There are few trees that can be called “perfect.” Only a few of those are suited to Oklahoma. In the wind down of the Good Trees for Oklahoma Series, I bring you the Serviceberry.
Sometimes called Juneberry, the Serviceberry is a sadly underused tree. Not too large, only 25 to 30 feet, tall and half as wide, they can be planted anywhere. It has a nice open canopy that allows light to pass through. That along with a lack of surface roots make for easy plantings and lawns under the tree.
Several species and variates exist, but the most commonly available is also the most versatile. Autumn Brilliance Serviceberry (A. X grandiflora), one of the Apple Serviceberries. In spring drooping clusters of white flowers open from pink buds. Later, new foliage is purple-ish and fades to a soft blue green. In early summer red berries from that you can fight the birds for as the taste like sweet mini apples and are great in pies and jams. The meat of the fruit is clear/white so mess from birds is not a major concern, but should be considered. Leaves develop orange or red coloration and remain that way for a considerable time. In winter the silvery bark shows off the strong, storm damage resistant branches; making this a four season tree. Uncommon cases of rust and fireblight can occur but are almost always minor.
Continuing our series on trees best suited to dealing with Oklahoma's ...interesting... climate, I bring you the Black Gum. Those of you familiar with Van Morrison will know Tupelo Honey, not only one of the greatest albums of all time but a honey made from bees that pollinate trees in the Nyssa genus.
Sedum is, by far, one of the most varied genus of the Plant Kingdom. Over 400 species grace this line of plants and within that there are numerous more varieties. I will focus on a few in the hopes that this will spark you to ask questions and do your own research on these marvelous plants. Basically, Sedum is a succulent, most are trailing but some are upright, colors ranges from gold to blue to red and all are very tough. Several are cold hardy here in Oklahoma and others are tropical and make great house plants.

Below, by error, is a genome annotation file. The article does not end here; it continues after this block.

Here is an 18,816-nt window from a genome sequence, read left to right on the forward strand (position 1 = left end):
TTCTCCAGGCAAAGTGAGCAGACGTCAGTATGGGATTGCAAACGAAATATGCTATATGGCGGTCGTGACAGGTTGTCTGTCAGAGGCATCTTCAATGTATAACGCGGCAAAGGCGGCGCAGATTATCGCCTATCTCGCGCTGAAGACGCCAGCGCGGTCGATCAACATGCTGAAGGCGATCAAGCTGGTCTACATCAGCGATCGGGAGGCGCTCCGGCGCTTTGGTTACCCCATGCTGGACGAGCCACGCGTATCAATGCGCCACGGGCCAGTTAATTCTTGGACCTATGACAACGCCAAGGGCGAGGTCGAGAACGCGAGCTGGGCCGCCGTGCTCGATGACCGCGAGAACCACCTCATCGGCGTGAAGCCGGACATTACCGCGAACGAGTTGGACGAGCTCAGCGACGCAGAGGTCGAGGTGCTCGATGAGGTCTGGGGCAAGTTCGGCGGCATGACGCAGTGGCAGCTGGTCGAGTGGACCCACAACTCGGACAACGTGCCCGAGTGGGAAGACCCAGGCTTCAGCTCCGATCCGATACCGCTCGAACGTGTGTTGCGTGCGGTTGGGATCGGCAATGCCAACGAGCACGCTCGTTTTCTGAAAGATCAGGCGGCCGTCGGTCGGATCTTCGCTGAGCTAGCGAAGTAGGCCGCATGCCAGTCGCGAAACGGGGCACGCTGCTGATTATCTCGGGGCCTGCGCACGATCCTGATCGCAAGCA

PHOTO: Tri-Color Sedum, from: www.plantsafari.com
If anyone out there has "dirt" instead of "soil," then Guara is for you. Let me introduce you to this little wonder: Guara lindheimeri is a perennial that will grow in every state, hot or cold. Typically two to four feet tall and wide and never needs dividing. It can take drought or wet conditions provided it is planted in well draining soil; here in Oklahoma, we add a lot of composted pine bark mulch to achieve that. You can expect blooms all season, spring to fall. Deadheading is not necessary but will encourage faster rebloom and discourage self seeding. All varieties have flowers in the white/pinkish to red family but they will provide different effects.
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